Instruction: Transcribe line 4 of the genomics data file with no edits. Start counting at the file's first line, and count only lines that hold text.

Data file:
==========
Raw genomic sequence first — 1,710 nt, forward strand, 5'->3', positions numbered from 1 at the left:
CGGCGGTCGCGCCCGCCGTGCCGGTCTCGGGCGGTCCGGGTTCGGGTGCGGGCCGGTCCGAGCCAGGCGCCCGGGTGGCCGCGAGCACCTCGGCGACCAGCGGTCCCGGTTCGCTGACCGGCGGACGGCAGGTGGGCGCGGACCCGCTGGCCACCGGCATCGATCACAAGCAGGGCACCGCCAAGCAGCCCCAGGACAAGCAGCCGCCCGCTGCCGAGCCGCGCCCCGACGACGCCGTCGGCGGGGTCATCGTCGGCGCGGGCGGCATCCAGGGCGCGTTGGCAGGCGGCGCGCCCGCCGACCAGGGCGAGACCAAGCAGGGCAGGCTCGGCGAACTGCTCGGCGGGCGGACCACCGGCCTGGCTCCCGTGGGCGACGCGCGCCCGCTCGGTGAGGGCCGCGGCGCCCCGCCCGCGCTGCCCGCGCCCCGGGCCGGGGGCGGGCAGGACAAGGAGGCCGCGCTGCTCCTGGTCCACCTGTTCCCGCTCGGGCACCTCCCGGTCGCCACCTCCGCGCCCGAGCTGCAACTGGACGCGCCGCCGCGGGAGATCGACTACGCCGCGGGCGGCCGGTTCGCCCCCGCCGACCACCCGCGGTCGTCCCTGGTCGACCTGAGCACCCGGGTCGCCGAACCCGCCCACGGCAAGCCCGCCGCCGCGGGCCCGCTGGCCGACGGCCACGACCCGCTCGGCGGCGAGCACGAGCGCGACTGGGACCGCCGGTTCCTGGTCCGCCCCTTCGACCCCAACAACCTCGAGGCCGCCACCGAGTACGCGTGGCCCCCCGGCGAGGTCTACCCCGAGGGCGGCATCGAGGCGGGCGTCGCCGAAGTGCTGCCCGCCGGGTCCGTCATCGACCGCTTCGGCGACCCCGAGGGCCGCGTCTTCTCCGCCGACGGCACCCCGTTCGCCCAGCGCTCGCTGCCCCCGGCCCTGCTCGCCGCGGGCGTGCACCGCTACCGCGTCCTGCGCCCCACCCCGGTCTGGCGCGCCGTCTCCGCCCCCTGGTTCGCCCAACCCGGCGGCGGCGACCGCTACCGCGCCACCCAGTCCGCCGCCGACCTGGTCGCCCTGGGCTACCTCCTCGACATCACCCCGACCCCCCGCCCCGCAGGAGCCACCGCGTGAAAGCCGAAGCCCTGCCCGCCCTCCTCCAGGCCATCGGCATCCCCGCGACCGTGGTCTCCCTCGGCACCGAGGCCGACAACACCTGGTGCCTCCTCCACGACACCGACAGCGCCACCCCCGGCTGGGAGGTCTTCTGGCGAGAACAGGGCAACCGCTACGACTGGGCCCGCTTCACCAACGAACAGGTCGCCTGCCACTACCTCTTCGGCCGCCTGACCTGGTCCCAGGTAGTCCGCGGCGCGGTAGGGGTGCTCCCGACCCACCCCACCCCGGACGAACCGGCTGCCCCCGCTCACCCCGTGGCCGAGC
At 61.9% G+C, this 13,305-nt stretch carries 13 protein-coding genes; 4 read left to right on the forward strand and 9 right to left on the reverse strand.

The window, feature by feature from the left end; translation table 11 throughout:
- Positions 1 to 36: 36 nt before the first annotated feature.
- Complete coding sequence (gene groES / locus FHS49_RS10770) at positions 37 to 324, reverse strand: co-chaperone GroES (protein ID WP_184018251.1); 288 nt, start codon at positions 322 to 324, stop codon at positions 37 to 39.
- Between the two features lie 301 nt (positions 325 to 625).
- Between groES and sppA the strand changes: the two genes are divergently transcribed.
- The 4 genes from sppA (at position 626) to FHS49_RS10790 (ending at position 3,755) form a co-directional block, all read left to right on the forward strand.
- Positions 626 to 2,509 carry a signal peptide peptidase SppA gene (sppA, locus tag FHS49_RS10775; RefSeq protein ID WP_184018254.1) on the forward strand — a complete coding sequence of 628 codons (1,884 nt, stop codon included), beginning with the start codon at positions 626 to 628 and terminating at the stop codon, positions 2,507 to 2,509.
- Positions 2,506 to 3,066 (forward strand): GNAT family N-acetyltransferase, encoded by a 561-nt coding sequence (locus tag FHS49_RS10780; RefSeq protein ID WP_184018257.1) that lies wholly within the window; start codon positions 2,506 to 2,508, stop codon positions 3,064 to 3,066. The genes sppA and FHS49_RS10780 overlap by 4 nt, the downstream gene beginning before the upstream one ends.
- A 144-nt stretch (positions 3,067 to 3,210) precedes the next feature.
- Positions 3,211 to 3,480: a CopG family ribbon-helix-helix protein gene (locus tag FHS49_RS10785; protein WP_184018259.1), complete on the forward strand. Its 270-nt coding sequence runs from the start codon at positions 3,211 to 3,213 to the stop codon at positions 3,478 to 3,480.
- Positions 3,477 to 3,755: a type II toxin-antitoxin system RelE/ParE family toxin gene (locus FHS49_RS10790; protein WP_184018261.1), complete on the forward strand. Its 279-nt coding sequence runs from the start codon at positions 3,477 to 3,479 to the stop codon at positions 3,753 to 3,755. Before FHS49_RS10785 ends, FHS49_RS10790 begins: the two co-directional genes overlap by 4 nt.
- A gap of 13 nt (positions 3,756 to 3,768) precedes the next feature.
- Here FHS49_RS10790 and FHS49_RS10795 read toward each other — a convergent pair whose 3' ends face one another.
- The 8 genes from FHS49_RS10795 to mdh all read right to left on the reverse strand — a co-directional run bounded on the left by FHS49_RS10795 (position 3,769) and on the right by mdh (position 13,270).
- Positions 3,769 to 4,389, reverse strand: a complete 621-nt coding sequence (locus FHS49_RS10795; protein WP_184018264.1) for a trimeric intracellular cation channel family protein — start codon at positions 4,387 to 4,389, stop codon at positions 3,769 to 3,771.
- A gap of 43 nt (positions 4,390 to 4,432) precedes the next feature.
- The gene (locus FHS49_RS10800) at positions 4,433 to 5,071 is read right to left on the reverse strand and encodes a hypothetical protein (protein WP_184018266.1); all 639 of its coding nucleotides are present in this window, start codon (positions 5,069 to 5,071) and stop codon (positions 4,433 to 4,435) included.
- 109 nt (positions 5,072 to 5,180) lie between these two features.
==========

The window, feature by feature from the left end; translation table 11 throughout: